CRM in ERP? Or interface a dedicated system?

“Will we use CRM functionality in ERP or will we buy a separate CRM system?” This is a question that has been asked for a long time in the manufacturing industry. Particularly with the emergence of complete ERP packages, this remains a difficult question. Unfortunately, I don’t have an unequivocal answer, but I can help by offering insights that I have come across over the years. In this blog I assume that we are dealing with a mature ERP system, which has CRM functionality. If not, the question is irrelevant because then you wouldn’t escape a dedicated CRM system.

Separate or integrated?

ERP systems are (quite) directive in terms of recording data. Everything is saved in tables and through smart queries and links, functionality can be used. I will keep it simple for now, I am not a real techie or database practitioner. In recent years, ease of use has clearly become more common and that is very evident in some ERP systems. Dedicated CRM systems are one step ahead. Consider the full integration with, for example, email clients. Instead of starting up a CRM system, you would start, for example, Outlook and then you would immediately have all CRM functionality from one solution. Dedicated CRM systems often support online and offline use, something not directly possible with ERP software; solutions are available for this, but in native mode it is often not supported. In the Netherlands, this shouldn’t have to be a problem because the average cover of 3 or 4G is reasonably good. Here you can quite literally always be online, provided you aren’t in a deep cellar, bunker or Faraday cage. If you are only interested in Opportunity Management, in terms of functionality, the two systems don’t differ much. It is all about how you use that functionality. I’m not going to try in this blog to give a full explanation about the differences, but would like to mention a couple of points to think about, which could help you to make a decision.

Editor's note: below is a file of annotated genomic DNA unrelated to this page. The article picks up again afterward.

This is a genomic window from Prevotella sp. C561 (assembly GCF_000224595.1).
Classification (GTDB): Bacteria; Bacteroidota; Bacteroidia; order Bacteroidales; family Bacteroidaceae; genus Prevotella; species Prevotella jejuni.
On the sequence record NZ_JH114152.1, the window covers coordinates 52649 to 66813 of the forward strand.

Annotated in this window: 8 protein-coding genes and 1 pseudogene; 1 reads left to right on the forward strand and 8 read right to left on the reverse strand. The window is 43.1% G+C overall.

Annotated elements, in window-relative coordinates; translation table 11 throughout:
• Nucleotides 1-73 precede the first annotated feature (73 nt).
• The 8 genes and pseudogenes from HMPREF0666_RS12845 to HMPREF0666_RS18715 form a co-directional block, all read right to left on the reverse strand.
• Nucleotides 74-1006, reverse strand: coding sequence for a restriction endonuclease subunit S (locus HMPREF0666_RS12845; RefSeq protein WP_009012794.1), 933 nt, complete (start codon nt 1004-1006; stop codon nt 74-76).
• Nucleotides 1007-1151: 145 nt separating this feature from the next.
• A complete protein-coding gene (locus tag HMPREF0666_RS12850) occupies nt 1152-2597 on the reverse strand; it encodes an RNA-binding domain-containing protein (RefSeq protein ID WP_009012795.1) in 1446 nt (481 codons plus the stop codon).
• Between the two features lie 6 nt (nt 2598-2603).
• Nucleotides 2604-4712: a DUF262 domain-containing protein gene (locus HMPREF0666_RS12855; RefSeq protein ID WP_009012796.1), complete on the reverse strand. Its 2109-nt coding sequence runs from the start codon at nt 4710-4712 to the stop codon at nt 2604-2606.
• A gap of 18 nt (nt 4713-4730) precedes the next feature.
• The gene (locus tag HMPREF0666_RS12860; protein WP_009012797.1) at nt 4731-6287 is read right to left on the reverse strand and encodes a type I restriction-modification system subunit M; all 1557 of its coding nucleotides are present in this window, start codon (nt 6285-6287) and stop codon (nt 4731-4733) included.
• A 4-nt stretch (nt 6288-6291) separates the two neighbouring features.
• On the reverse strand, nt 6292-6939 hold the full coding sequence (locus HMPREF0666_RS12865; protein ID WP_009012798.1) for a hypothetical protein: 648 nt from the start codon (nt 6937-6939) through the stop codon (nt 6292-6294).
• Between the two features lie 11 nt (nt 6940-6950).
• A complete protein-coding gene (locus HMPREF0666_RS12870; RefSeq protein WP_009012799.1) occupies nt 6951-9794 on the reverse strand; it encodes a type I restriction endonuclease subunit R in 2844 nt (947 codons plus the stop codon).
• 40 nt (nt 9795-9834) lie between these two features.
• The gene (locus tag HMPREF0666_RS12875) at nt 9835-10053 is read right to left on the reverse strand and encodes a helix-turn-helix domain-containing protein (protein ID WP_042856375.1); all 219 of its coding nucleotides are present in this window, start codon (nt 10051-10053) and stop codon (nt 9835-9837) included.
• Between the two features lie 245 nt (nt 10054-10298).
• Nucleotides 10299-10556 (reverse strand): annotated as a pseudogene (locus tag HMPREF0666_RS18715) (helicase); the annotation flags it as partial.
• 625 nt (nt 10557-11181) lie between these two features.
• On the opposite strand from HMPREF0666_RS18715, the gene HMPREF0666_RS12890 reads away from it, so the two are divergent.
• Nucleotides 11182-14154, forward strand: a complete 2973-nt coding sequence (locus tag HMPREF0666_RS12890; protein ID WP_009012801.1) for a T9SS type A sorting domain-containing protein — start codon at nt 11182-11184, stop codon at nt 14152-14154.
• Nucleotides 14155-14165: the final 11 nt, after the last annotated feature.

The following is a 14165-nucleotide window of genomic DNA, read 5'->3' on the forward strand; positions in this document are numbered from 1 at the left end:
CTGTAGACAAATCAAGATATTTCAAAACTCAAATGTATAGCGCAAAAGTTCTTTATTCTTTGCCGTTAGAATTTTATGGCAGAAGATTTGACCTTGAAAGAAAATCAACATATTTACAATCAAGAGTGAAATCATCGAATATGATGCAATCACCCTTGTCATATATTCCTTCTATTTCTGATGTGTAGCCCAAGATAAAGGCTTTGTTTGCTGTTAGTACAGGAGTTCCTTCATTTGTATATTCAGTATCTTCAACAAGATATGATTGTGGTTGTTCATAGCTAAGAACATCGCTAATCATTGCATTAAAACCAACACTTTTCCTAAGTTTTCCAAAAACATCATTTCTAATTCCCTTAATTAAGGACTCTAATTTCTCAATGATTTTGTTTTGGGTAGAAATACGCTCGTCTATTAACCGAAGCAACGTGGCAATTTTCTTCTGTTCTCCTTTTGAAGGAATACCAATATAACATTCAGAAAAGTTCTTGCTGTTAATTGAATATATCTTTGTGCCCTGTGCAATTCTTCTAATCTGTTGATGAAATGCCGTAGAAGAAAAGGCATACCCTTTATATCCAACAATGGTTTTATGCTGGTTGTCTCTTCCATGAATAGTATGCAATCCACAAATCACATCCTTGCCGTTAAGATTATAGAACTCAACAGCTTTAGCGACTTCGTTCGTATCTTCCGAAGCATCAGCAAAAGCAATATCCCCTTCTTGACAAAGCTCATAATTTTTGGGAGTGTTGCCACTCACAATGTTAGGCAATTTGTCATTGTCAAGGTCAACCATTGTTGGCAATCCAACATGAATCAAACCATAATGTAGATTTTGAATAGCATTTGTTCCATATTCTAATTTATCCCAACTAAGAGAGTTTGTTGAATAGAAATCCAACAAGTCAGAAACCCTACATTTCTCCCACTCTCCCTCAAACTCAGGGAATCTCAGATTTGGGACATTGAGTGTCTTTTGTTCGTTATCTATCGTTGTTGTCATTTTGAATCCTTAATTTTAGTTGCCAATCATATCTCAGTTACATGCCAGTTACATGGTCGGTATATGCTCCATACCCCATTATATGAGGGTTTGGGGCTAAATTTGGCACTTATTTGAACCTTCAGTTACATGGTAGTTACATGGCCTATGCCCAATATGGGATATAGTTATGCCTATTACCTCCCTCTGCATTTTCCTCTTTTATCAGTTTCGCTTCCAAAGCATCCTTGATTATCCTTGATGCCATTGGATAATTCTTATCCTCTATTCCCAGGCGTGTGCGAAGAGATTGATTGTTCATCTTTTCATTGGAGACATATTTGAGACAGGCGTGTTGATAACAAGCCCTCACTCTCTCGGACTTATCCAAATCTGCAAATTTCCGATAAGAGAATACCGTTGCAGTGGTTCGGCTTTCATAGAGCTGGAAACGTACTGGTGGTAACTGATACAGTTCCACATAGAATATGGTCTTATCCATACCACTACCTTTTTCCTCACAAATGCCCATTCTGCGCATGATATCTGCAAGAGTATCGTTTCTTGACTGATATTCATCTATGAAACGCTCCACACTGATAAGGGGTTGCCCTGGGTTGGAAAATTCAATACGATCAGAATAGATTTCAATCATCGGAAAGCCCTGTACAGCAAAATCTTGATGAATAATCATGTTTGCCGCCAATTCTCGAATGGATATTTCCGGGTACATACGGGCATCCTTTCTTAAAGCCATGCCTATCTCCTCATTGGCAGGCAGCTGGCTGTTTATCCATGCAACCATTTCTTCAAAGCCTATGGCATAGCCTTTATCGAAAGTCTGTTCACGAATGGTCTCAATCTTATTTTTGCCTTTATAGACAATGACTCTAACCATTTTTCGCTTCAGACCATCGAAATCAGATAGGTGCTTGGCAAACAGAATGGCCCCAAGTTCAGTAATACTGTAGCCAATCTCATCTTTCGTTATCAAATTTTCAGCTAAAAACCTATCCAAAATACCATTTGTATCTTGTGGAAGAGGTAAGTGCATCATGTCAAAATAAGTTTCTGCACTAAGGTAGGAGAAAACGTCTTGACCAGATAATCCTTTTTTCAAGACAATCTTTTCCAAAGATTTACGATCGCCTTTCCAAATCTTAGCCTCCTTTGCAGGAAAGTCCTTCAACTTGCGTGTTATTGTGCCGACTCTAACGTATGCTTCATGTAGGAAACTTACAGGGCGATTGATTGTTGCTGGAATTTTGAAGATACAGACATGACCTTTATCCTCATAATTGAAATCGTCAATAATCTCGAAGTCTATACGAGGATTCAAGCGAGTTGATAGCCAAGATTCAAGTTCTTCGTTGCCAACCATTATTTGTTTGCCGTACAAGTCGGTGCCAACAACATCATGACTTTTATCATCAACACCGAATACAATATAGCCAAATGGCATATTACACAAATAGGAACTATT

Knowledge-intensive versus brand intensification

Knowledge-intensive sales. When Sales requires a strong partnership with Engineering and sales processes are closely intertwined with large (engineering/development) projects and these are closely monitored and perhaps even invoiced, we often see that companies opt for the CRM functionality of the ERP package itself. Sharing information, documents, work preparation information, such as calculation, parts lists, routers, unit costs, etc. are part of the core business of these types of companies. It is then preferable that everyone works with one system. The back office is then closely integrated with the sales team. Brand intensification We often see that a dedicated CRM system is useful for companies wanting to bring a brand to the market, that are interested in the customer behind the customer (often the end customer), that is monitoring market movements or using social media. In this case, sales has a much weaker link with the back office and people want to be able to consult information even faster on all devices and from anywhere. Ask yourself which company you are and what you want to achieve with your sales force. As well as a decent turnover and profit, of course, this will to a degree determine the CRM solution. If you want to transport goods quickly, you can use a Ferrari. This is fast and can carry something, but if you want to transport a higher level of volume, a station wagon will give a better result, even though it isn’t as fast. There are therefore no clearly defined golden rules, but there are guidelines and experiences that can help you with this choice. Don’t let the beautiful slick displays fool you. Ultimately, your people have to be able to work properly with this in their own environment. I am an enthusiastic jogger, but I don’t jog in the most expensive and flashiest shoes. These aren’t the right ones for me. That could apply to your company too couldn’t it?

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